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Discussion in 'General Discussion' started by AriLea, Jul 13, 2015.
Did you get the blinker fluid filled?
It's on back order from Audi
Is that an 8 cylinder?
At first I thought it was a typical 4 cylinder, with the carbs at a weird angle (typical Audi)
Looking at it now, it appears to be a V8.
4.2 v8 with timing chains in the back! They say it should be a lifetime system,,, but plastic don't last that long.
The fwd axles are just behind the clutch, so most of the engine is in front of the front wheels. The car has about 60% front weight bias. Not great for a sports car, but it's a v8.!
Lifetime? They just don't mention whose lifetime. If it's plastic, it's the lifetime of the chain, if it was metal, it's the lifetime of the car.
4.2, nice, what's the recommended red line? Or should I say, where do they put the rev-limiter too? With a 4.2, it should be around 6500-7000
Of course that means it would take more, but they don't want the responsibility, hence, it's where the rev-limiter is set.
The chain is metal but the guides are plastic and the tensioners can fail too. My 2008 MINI Cooper S had similar issues but took a lot less to get to them. Having to take the whole engine out for the replacement on those Audis, that is NUTS! So glad that you can do it yourself!
VW/Audi have had their fair share of timing chain issues. Just like that Audi engine, the VR6 VW engine has the chains on the back. So you can either pull the transmission and then with the engine disassembly, you are 98% of the way to just pulling the motor. So, it's just better to pull the whole unit. For the VR6, VW has had more than one issue.. Normally the lower rails just saw themselves away, the idler sprocket wears all of the teeth off of it or the final one is on a certain period of time, the sprocket on the crankshaft wears all of the teeth off of it (which means a new crank). Top it all off, they utilize the same cam phaser plate that has this little screen in it that breaks off then gets jammed into the phaser and thus check engine light because it can't adjust the cam timing. Best part is that a number of companies sell the complete timing chain kits, that tells you how many fail. Plus there are plenty of videos of people showing you how to do it.
So the W12,W8, V8, VR6 all fail, it's just when. Top it off, VW/Audi had a class action lawsuit against them on the older 2.0l Turbo 4 because of timing chain tensioner failures. Supposedly they came up with a program where they will pay for the failures.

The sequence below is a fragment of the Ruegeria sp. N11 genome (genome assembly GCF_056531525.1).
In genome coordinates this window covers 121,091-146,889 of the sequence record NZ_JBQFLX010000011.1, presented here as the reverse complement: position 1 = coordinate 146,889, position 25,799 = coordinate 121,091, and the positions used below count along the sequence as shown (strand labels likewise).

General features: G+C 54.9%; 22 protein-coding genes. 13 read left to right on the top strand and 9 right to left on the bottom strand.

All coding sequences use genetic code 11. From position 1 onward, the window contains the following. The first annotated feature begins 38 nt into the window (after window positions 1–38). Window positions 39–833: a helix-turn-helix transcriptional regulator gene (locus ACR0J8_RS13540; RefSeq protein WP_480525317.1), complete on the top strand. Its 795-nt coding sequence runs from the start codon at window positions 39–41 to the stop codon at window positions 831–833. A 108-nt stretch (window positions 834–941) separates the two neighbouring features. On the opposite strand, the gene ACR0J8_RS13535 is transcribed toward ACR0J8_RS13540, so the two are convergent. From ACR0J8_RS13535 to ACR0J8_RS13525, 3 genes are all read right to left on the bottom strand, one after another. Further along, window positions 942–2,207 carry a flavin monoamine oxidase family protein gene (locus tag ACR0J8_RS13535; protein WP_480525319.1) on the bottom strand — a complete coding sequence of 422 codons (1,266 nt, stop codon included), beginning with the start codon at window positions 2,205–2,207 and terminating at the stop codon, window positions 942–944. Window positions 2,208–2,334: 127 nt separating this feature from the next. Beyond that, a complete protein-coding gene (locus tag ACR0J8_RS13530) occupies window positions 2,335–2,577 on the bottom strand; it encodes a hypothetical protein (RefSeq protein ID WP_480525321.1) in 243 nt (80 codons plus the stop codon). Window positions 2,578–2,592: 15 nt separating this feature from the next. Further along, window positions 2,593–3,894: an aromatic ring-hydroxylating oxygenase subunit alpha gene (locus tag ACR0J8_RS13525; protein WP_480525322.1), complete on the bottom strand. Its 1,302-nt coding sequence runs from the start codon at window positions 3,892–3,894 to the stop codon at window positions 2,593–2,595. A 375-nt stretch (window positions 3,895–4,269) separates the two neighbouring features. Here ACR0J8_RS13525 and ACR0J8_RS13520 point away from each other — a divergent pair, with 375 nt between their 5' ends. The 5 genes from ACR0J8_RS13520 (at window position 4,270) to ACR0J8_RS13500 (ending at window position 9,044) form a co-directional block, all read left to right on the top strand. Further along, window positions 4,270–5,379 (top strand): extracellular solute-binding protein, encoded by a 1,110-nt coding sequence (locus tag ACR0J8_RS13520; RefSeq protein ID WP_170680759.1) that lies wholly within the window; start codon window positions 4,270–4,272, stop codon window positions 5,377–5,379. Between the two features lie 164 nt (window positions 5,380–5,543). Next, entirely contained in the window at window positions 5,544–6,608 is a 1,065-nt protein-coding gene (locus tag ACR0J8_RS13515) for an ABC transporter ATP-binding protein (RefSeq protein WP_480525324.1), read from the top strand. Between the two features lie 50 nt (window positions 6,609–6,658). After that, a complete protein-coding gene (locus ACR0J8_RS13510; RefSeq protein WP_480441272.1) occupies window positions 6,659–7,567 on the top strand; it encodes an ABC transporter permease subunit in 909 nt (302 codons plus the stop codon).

For some reason, Porsche and BMW seem to have really good timing chain systems. Probably because both companies have lots of experience with it and VW/Audi were newbies. So, when people say that timing chains/rails never fail and belts are junk, make sure you are not talking to a VW/Audi owner.
Here's a pic of the elaborate system on the 4.2l V8:
'Rube Goldberg' comes to mind!
That engine looks so very German:
Why use 3 parts when I can do the same job with 30?
Interesting part is that I had two Porsche 928's. The second one was a 4 valve motor. The cams, water pump and oil pump all ran off of a single belt. It was replaced once and not that hard to do. My BMW Z4 had a single double row chain with two guide rails. It just ran the two cams and that's it. Never a problem and I never even hear of a problem with that engine and timing chains.
VW owns the controlling interest in IAV. So when I heard the Elio was going to have a timing belt, I knew that was the way to go because IAV does design the VW/Audi motors too and you see the luck they have with timing chains. When we were in the belt vs chain discussion, people assume that chains are forever buy not the case if it's something IAV designs.
I do know what the VW/Audi problem is. They use single row and these extra long guide rails. So the chain stretches and the guide rails are so long that a small amount of wear equals much more slack the tensioner has to take up. One of my customers had about 30 VW and Audi motors all with failed systems. They were using the OEM parts to make aftermarket ones that were better. They knew what the problem was because most run out of adjustment on the tensioner and then the chain saws itself into the guide rails. They figured out that the rails were made with a certain resin to keep down chain noise but not so good on wear. I know the replacement parts have a harder resin and will cause more noise but in the end, customers will never notice (especially with an older car).